4. New guy in town

    Okay I shouldn't have said first ever but of course I meant to say fastest...yeah that! Might I ask who else out there is an amputee racer? I never really paid much attention but I'd love to at least try to contact them. I saw that Shane on here but he rides moto, not that its a bad thing. Rock on man, I just love the pavement too much. I was looking at the electronic shifters but I just feel like its worth a try to make something different but still similar. I'll certainly post pictures either way though!
  5. New guy in town

    Hi everyone! I thought I'd stop by and thank you all for the warm welcome! This place has already been extremely helpful with so many questions, but like I said, expect more! It is nice to see that I'm not the only elective amp here. It took a long time to convince myself that I wasn't crazy for thinking of - and actually going though with - the amputation. BethMarie and Cherylm, I'll likely have questions specifically for you being part of the elective-amp-to-fix-a-damaged-limb crowd. One hurdle behind me, just a few more to go...and I used to be really good at clearing those back in the day... - Joe S Oh and clanrickarde, I've already begun fabrication of a right side shift linkage which will take over the rear brake which will eventually become a thumb brake.
  6. I saw that there were a few of you out there from central Florida, I am wondering if anyone has any recommendations for a prosthetist for a brand new amputee. I started to see Hanger but now I'm having doubts since the leg guy there told me that he'll be likely be travelling all the time so I'll lose him. I also found out today when my appointment was moved back a few weeks that he is already only there some of Tuesday and Thursday. I'm just not so sure of what to do. I probably have two weeks to go before my incisions are completely healed either way but it seems like the best thing ti get this all sorted out as soon as possible. Part of me says do something to change now and the other says just stick with it, you aren't even ready to miss out yet.
  7. I found something possibly very interesting while looking up my insurance coverage for DME, which looks as if it does include prosthetics. There is an annual dollar limit but right by that there is a link that says "Limitations Link." It says this applies to all policies beginning or renewing on or after September 23 , 2010. It stated that annual dollar limits are not allowed on "Essential Benefits." Below it states "Prosthetic Devices Considered 'Essential Benefits': Replaces all or part of a missing body part." Looking at a few things that it references, it looks like it has to do with the healthcare reform we've had in the US. Am I reading this with misguided hope or is this truly telling me that I'm going to be able to get the equipment that I need, including my prosthetic components and the wheelchair that I was prescribed? I don't think it is a huge problem where it says you're "limited to a single purchase of each type of prosthetic device every three years." It seems like this is a sort of miracle, or am I just getting suckered into feeling like something good has happened? I know legal jargon can basically tell you word for word that you'll be given a million dollars a day tax free each day just for saying please and it will say no exceptions, yet it will have exceptions to the rules that just said they can't have exceptions... I realized that I'm rambling but this is just driving me crazy to know whatis really going on! Another question I just thought of while re-reading this. Does a "single type of prosthetic device" mean you can buy only one foot every so often or could it mean you could buy an everyday leg (or just foot) and next year buy a water friendly leg (or just foot) and count it that way? I suppose the best way to know is to call the insurance company, but maybe someone out there knows what I'm talking about haha. *** EDIT: I thought I'd add that I can show a sample of these pages if anyone wants to see so it makes more sense. *** - Joe S.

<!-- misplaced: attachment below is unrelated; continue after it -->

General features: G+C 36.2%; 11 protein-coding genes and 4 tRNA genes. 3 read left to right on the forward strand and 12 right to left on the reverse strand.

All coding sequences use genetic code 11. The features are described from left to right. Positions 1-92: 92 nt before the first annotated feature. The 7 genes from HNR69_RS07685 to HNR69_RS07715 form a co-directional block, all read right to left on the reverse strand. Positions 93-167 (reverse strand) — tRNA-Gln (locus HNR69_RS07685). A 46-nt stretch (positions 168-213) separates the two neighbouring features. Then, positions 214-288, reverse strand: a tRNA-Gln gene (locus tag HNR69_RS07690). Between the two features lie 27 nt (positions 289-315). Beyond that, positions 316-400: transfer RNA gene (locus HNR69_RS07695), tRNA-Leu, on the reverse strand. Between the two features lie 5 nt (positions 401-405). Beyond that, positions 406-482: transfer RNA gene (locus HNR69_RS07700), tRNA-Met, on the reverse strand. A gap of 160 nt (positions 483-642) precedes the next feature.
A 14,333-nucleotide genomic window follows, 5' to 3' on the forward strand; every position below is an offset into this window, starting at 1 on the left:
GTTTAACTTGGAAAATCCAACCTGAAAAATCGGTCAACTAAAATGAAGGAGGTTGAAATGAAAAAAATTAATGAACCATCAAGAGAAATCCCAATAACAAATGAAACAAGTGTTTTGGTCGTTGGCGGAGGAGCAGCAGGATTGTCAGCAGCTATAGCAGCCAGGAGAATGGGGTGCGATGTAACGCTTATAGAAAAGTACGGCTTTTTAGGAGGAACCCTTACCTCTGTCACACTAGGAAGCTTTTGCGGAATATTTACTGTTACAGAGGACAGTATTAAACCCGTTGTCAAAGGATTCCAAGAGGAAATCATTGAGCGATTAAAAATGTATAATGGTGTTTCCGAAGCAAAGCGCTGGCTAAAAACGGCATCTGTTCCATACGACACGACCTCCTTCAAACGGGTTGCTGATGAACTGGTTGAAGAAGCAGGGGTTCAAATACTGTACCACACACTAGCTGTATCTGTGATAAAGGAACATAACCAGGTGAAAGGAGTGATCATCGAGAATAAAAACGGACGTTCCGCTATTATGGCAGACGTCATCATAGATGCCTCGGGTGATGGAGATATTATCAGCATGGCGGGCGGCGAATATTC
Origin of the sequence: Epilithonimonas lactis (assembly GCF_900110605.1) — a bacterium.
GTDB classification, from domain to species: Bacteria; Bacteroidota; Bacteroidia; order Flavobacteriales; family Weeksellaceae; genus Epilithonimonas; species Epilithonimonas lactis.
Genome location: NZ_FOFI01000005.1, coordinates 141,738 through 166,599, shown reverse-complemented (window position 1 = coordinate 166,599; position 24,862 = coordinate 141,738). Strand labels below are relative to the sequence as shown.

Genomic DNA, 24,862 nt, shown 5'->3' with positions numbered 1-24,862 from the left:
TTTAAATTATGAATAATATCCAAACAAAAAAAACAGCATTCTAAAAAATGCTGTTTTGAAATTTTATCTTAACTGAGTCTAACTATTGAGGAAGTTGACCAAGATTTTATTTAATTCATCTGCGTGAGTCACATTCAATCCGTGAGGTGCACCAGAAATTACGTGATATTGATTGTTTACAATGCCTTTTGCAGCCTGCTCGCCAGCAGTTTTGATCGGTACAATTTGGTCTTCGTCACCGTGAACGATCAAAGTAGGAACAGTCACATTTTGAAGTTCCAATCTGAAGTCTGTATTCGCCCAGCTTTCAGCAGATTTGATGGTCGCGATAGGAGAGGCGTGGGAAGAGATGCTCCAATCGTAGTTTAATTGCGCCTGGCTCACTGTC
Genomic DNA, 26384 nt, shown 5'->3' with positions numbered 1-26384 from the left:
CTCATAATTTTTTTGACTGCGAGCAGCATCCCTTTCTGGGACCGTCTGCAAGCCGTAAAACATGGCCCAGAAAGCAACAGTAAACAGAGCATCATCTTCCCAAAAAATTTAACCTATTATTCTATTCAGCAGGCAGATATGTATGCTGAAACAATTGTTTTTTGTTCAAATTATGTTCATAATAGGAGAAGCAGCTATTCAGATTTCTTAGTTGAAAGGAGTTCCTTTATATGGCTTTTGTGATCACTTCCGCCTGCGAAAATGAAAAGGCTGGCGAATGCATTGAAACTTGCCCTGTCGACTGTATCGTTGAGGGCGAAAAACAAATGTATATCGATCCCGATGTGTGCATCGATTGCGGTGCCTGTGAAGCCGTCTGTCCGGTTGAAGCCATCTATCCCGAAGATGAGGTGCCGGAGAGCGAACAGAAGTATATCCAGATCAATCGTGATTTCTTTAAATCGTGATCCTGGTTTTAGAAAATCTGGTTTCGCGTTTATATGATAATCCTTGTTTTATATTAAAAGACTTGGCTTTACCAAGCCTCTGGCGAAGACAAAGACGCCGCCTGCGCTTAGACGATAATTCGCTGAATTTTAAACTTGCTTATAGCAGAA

8. New guy in town

    Hello everyone! I'm so glad to have finally found a proper amputee message board. I've already learned a lot from reading here but do expect to see a bunch of questions from me! I think my story starts out similar to so many other people. On September 13, 2006 a careless driver made a left turn in front of me. It was so quick that I had no time to brake or evade. I went over the hood with my left leg hitting the front passenger window frame breaking it in a few places. Since I was wearing all my gear my only other injury was about an inch of road rash, on my now broken leg. My helmet took a beating, you could see where it ground into the pavement about 15' for a few months! After several attempts to fix and eventually save my leg, I was left with a mess full of scars inside and out that just caused more pain than it was worth. In March 2011 after talking to my doctors for a very long time, we amputated a few inches above all the mess, a few inches below my knee. Deciding to go ahead with this operation was dramatic but I when I realize that not only is the old pain gone, the surgical pain is just about gone also! I'm not exactly sure what the future will give me but I do know that if it doesn't play along then I am going to give it some trouble. Just wait and see, maybe I'll be the first professional amputee roadracer! Now to figure out how to shift gears andjotbreak the rules... I hope to get to know you all and maybe meet a few sometime along the way. I'm happy to be here (ashappy as you can be to be a member of this club), I'll be around! - Joe S.
  9. Where Y'all from

    Born and raised in Central California now I'm just outside Orlando, Florida. I could not have prepared for the culture shock!